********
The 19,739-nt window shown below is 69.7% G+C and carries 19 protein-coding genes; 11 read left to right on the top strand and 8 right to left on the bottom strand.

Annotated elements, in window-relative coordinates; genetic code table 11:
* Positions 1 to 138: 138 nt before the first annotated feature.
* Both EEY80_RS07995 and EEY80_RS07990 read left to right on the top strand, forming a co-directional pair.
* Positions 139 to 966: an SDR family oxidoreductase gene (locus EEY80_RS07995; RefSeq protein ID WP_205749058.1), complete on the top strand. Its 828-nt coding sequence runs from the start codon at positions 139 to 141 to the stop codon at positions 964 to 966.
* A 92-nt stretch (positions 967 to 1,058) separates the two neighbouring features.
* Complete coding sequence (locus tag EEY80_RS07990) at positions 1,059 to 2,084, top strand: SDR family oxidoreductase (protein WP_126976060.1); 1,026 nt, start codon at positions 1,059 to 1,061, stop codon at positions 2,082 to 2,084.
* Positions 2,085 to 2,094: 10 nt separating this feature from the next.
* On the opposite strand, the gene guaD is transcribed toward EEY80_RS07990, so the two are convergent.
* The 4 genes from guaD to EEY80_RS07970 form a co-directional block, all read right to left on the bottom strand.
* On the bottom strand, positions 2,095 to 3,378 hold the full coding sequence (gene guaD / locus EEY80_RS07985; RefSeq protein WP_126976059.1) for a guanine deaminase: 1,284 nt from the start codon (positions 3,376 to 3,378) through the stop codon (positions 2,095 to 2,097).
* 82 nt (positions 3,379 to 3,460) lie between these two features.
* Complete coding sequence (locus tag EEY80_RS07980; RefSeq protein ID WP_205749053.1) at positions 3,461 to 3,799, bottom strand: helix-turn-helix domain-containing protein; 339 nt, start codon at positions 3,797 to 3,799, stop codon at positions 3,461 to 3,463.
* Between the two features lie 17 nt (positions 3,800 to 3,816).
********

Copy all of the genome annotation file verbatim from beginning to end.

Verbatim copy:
The 19,739-nt window shown below is 69.7% G+C and carries 19 protein-coding genes; 11 read left to right on the top strand and 8 right to left on the bottom strand.

Annotated elements, in window-relative coordinates; genetic code table 11:
* Positions 1 to 138: 138 nt before the first annotated feature.
* Both EEY80_RS07995 and EEY80_RS07990 read left to right on the top strand, forming a co-directional pair.
* Positions 139 to 966: an SDR family oxidoreductase gene (locus EEY80_RS07995; RefSeq protein ID WP_205749058.1), complete on the top strand. Its 828-nt coding sequence runs from the start codon at positions 139 to 141 to the stop codon at positions 964 to 966.
* A 92-nt stretch (positions 967 to 1,058) separates the two neighbouring features.
* Complete coding sequence (locus tag EEY80_RS07990) at positions 1,059 to 2,084, top strand: SDR family oxidoreductase (protein WP_126976060.1); 1,026 nt, start codon at positions 1,059 to 1,061, stop codon at positions 2,082 to 2,084.
* Positions 2,085 to 2,094: 10 nt separating this feature from the next.
* On the opposite strand, the gene guaD is transcribed toward EEY80_RS07990, so the two are convergent.
* The 4 genes from guaD to EEY80_RS07970 form a co-directional block, all read right to left on the bottom strand.
* On the bottom strand, positions 2,095 to 3,378 hold the full coding sequence (gene guaD / locus EEY80_RS07985; RefSeq protein WP_126976059.1) for a guanine deaminase: 1,284 nt from the start codon (positions 3,376 to 3,378) through the stop codon (positions 2,095 to 2,097).
* 82 nt (positions 3,379 to 3,460) lie between these two features.
* Complete coding sequence (locus tag EEY80_RS07980; RefSeq protein ID WP_205749053.1) at positions 3,461 to 3,799, bottom strand: helix-turn-helix domain-containing protein; 339 nt, start codon at positions 3,797 to 3,799, stop codon at positions 3,461 to 3,463.
* Between the two features lie 17 nt (positions 3,800 to 3,816).